State Senator Cecilia Tkaczyk made a vow when she became a senator that she would visit all the school districts in her senate district every year. Once a “frustrated school board member,” she wanted to provide a direct contact to the state for local school officials.
Tkaczyk visited Mount Marion Elementary School during the January School Board meeting. While her goal ostensibly was to establish a dialogue with the Board of Education, she also brought with her information about the various debates surrounding education law and funding in Albany.
Senator Tkaczyk, along with a number of her colleagues, recently proposed a $1.9 billion increase to state education funding. State funding for most districts is at the same level as 2008-2009 despite rising costs, which has caused “property owners to shoulder more” of the cost of education, she said. The state’s budgetary “gap elimination adjustment” is among the reasons to blame, as it allows the state to take a percentage of funding from all school districts to balance its own budget. The senator said the gap elimination adjustment “should go away.”
Tkaczyk’s assertions were in line with Superintendent Seth Turner’s presentation to the board at the December meeting, during which business administrator Lissa Jilek said the gap elimination adjustment has cost the district $11.7 million since 2010, an amount which is equal to 4.1 percent of the total operating budget, and breaks down to over $800 per pupil.
The reason the state aid freeze is particularly destructive, according to Tkaczyk, is that it’s coming at a time when schools must follow increased mandates. She said that because of the new mandates, like the Common Core curriculum, educators have more work to do and therefore need more resources. She says she would like to see administrators able to “put the pink slips in the drawers” this year.
The board members were receptive to Tkaczyk’s position, though Florence Hyatt asked what the chances were of actually seeing any of the proposed $1.9 billion increase. Tkaczyk pointed out that last year there was an increase of $900 million, so there is some hope.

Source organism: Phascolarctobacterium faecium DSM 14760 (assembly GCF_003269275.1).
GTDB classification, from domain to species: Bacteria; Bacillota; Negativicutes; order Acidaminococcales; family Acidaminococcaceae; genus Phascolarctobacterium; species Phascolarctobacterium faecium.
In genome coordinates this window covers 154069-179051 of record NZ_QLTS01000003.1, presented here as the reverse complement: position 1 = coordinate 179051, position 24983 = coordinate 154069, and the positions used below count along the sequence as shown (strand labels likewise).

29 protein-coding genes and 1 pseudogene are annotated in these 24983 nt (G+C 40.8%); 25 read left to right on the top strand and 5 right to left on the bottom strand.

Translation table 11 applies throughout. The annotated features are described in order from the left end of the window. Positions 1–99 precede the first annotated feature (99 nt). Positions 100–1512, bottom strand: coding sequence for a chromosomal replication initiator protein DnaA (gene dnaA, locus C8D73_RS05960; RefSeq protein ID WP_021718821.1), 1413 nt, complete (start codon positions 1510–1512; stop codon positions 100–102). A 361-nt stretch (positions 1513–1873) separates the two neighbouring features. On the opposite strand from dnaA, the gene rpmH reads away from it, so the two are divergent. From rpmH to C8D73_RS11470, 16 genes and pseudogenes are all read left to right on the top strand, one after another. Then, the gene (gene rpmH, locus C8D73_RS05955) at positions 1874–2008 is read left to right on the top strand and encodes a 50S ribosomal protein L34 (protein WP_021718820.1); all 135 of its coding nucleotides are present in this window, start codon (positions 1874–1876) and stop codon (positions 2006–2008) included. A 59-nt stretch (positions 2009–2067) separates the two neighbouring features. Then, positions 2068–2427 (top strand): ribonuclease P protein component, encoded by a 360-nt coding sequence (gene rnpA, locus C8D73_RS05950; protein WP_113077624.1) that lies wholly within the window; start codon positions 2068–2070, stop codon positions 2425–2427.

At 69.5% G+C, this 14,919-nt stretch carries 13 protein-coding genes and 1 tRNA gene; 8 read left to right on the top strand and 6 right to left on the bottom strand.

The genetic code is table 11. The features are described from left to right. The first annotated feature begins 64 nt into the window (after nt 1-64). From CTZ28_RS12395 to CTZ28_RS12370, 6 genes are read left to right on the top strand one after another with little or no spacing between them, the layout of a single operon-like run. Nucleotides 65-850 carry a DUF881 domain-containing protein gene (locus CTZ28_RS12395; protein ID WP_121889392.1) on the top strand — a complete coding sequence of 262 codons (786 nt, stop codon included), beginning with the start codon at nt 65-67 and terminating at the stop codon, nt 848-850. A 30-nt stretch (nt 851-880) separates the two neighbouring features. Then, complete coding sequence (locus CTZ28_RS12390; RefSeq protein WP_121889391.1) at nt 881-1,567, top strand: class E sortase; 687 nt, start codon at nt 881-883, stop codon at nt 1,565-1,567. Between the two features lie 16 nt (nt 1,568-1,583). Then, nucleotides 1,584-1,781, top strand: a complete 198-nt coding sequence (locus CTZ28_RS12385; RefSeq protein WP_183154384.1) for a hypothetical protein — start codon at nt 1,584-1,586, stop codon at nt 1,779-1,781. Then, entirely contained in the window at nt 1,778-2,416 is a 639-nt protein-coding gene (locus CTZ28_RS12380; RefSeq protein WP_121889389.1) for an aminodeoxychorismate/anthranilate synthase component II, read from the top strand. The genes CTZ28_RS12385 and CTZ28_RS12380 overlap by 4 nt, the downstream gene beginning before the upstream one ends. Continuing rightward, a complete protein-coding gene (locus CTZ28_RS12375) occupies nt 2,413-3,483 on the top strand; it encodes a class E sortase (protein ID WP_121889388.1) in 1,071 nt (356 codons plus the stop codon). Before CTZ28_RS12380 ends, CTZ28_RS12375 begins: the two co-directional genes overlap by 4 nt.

School Board Vice President Thomas Ham echoed the senator’s remarks regarding the relationship between mandates and funding, and said any additional funding Saugerties has received in the past few years has been offset by increased mandates, leaving the district at “status quo.” He told Tkaczyk that schools “need some real mandate relief.”
On the subject of altering the current mandates, including increased standardized testing, Common Core curriculum and the especially controversial data sharing, Tkaczyk said she is certain that these topics will be hotly debated during this legislative session. She believes legislators have sent the message to the Board of Regents that changes must be made. The changes, though, should not be up to the legislators, who should not be determining education policy.
Turner said at the Ulster County School Boards Association meeting he recently attended he felt like “our voices are being heard.” At this meeting, which was also attended by assemblymen Pete Lopez and Kevin Cahill, as well as senators Seward and Bonacic , Turner said he learned that “legislators want state ed to fix the issue, or they will take the unprecedented step of creating education policy. They don’t want to, but they’ve heard from their constituents.”
Trustee Robert Thomann, who also attended the Ulster County School Boards Association meeting earlier in the month, said that he was “cautiously optimistic” about changes to education mandates, and said that state legislators are feeling the pressure, and that “it is imperative that we keep pressure on them.”
As for the legislator who attended the Saugerties School Board meeting, Cecilia Tkaczyk, Superintendent Turner asked her to “keep fighting the good fight.”